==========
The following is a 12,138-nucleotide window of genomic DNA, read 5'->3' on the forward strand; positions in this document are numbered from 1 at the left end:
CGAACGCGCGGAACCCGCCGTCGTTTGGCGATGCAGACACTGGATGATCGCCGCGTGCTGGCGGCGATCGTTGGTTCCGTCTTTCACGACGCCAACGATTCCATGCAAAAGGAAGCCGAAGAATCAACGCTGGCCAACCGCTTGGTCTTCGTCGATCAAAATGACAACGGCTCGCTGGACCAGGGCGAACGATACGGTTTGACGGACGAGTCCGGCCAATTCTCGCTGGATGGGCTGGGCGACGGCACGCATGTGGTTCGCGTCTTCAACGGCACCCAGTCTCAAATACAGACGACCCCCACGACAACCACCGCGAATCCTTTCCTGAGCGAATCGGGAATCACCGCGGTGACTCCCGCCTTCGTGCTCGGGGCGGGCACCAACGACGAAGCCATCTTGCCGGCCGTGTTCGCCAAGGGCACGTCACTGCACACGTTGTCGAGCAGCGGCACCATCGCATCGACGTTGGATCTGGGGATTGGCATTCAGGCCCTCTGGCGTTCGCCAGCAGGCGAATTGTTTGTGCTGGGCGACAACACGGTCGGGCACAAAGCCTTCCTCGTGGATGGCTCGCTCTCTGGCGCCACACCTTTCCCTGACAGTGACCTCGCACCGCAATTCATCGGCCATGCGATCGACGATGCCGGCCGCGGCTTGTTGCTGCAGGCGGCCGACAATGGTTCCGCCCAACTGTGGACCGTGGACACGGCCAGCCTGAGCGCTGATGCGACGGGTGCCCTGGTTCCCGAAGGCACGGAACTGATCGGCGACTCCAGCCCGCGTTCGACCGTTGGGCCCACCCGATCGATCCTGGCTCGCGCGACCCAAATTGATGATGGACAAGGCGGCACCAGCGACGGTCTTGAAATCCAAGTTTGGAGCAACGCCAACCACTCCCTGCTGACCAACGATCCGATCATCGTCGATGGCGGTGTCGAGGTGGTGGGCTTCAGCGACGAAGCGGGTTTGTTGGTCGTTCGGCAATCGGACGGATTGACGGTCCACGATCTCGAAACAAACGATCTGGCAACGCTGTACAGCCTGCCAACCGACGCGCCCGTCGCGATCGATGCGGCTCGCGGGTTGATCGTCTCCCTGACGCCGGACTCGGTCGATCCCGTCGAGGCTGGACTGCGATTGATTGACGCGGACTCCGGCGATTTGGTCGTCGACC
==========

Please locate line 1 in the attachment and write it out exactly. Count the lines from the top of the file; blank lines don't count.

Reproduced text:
The following is a 12,138-nucleotide window of genomic DNA, read 5'->3' on the forward strand; positions in this document are numbered from 1 at the left end: